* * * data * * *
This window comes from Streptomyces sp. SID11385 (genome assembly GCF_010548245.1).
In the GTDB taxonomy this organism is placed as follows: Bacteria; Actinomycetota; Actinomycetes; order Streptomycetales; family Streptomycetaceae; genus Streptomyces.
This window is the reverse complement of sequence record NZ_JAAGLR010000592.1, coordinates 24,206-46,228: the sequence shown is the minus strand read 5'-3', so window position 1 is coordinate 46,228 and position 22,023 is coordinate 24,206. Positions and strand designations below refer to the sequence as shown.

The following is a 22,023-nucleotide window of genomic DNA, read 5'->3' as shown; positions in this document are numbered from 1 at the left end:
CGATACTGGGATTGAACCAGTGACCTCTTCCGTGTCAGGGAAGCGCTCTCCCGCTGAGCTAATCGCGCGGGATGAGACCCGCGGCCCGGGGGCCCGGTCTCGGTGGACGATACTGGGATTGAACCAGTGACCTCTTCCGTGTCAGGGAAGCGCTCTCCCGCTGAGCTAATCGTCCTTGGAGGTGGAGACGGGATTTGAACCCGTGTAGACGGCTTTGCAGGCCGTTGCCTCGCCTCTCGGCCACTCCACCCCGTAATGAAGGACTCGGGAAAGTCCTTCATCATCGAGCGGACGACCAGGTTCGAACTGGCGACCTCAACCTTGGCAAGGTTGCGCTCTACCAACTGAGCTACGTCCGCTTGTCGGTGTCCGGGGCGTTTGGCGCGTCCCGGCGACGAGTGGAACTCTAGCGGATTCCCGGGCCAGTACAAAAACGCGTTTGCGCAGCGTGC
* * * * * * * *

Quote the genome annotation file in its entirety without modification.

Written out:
This window comes from Streptomyces sp. SID11385 (genome assembly GCF_010548245.1).
In the GTDB taxonomy this organism is placed as follows: Bacteria; Actinomycetota; Actinomycetes; order Streptomycetales; family Streptomycetaceae; genus Streptomyces.
This window is the reverse complement of sequence record NZ_JAAGLR010000592.1, coordinates 24,206-46,228: the sequence shown is the minus strand read 5'-3', so window position 1 is coordinate 46,228 and position 22,023 is coordinate 24,206. Positions and strand designations below refer to the sequence as shown.

The following is a 22,023-nucleotide window of genomic DNA, read 5'->3' as shown; positions in this document are numbered from 1 at the left end:
CGATACTGGGATTGAACCAGTGACCTCTTCCGTGTCAGGGAAGCGCTCTCCCGCTGAGCTAATCGCGCGGGATGAGACCCGCGGCCCGGGGGCCCGGTCTCGGTGGACGATACTGGGATTGAACCAGTGACCTCTTCCGTGTCAGGGAAGCGCTCTCCCGCTGAGCTAATCGTCCTTGGAGGTGGAGACGGGATTTGAACCCGTGTAGACGGCTTTGCAGGCCGTTGCCTCGCCTCTCGGCCACTCCACCCCGTAATGAAGGACTCGGGAAAGTCCTTCATCATCGAGCGGACGACCAGGTTCGAACTGGCGACCTCAACCTTGGCAAGGTTGCGCTCTACCAACTGAGCTACGTCCGCTTGTCGGTGTCCGGGGCGTTTGGCGCGTCCCGGCGACGAGTGGAACTCTAGCGGATTCCCGGGCCAGTACAAAAACGCGTTTGCGCAGCGTGC